Electronic bandage speeds healing

Sometimes wounds don’t heal – a particular risk for people with diabetes – risking infection, scarring, and protracted pain.

Physicians have been using electric currents to speed the knitting of broken bones and the closing of wounds, but the required gear has been bulky and sometimes forced patients to be hospitalized to use it.

But now a collaboration of scientists from China and Wisconsin have created a self-powering bandage that can achieve the same results unobtrusively.

The team stacked sheets of Teflon, copper, and a thermal plastic to make a tiny generator that converts movements of the skin into a weak electric current. The bandage also contains two little electrodes; one is placed on either side of the wound so the current flows through the injury. The current accelerates the production of skin and other cells that close the wound.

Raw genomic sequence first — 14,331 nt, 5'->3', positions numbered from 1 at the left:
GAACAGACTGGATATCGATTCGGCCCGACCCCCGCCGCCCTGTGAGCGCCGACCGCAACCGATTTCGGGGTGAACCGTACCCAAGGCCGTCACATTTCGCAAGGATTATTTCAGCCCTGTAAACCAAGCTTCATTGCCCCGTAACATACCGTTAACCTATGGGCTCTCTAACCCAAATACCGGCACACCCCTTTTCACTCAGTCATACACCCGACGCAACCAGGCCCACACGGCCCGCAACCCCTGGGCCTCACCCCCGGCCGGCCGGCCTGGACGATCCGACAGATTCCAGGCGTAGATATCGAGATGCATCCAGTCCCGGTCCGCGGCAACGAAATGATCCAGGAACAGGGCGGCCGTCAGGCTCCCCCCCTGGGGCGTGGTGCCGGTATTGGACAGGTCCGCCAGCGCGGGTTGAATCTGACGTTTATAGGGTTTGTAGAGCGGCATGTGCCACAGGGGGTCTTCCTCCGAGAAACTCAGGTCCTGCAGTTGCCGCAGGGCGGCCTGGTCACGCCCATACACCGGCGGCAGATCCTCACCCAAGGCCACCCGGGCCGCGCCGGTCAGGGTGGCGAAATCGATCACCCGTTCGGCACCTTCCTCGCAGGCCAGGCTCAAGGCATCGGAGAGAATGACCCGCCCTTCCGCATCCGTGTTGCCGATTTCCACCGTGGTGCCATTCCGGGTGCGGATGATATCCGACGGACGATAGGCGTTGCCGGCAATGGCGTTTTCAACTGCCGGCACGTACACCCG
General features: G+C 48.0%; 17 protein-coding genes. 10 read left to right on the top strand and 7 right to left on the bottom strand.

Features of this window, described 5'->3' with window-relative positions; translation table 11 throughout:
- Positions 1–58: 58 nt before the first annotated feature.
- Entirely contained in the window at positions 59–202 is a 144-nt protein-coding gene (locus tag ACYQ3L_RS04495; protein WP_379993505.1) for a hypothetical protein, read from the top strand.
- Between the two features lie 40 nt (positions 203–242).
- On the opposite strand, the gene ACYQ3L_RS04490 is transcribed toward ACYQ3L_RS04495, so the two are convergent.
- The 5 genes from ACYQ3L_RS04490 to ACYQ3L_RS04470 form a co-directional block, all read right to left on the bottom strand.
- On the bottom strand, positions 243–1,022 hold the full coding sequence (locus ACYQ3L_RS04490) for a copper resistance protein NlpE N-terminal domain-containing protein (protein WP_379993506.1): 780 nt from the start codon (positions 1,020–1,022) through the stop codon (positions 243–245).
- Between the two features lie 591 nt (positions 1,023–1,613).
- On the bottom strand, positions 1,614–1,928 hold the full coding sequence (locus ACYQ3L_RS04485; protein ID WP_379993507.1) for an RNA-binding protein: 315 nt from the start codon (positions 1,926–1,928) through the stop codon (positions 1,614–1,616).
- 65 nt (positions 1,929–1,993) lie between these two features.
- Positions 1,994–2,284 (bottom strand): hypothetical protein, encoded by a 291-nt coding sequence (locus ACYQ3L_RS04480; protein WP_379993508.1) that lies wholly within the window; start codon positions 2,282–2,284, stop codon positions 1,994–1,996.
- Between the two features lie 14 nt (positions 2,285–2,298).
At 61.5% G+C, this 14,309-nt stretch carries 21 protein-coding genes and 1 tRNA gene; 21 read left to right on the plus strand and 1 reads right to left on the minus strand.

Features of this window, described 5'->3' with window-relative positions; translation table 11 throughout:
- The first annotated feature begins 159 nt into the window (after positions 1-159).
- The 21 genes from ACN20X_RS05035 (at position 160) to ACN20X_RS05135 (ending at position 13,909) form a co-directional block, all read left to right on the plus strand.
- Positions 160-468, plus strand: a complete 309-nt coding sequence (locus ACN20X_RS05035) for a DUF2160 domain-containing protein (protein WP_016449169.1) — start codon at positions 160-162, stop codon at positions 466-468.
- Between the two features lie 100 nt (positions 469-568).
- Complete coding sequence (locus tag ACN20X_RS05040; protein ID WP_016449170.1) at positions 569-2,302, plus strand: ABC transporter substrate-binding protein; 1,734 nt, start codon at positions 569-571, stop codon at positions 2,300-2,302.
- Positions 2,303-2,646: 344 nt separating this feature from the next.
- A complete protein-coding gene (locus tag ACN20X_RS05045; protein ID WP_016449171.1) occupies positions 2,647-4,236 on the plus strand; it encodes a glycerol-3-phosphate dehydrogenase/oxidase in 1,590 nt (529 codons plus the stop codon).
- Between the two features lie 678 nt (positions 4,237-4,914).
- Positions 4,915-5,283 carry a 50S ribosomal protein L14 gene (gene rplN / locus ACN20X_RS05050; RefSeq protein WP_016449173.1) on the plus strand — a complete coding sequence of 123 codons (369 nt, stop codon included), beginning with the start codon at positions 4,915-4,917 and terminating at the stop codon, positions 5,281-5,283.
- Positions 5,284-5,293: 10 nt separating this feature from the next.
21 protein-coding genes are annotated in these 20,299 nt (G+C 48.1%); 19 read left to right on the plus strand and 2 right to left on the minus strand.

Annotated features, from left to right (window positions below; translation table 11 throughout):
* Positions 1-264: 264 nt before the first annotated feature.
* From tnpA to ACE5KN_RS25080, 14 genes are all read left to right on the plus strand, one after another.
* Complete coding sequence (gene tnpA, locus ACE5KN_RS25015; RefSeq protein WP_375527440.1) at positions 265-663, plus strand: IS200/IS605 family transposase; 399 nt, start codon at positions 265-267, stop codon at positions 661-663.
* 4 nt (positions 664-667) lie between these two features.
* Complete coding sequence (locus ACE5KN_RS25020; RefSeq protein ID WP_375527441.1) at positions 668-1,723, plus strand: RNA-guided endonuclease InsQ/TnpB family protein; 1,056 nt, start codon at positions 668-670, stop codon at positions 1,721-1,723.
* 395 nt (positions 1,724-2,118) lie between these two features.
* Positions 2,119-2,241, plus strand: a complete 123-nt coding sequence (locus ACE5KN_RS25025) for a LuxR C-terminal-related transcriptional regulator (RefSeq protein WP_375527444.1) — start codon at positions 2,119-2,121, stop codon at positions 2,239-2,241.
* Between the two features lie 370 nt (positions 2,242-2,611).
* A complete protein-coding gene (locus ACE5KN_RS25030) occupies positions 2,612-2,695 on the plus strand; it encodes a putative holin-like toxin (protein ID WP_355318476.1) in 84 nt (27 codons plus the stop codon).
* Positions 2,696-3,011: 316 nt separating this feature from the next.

In a test on rats, the bandages closed injuries within three days, compared to 12 days needed to achieve the same results on rats with unelectrified bandages.


The use of various forms of energy, including electricity, light, and sound as healers is just now beginning to be explored in earnest by medical researchers. Over the next few years, expect to see significant scientific advances that accelerate this high-tech self-healing trend.

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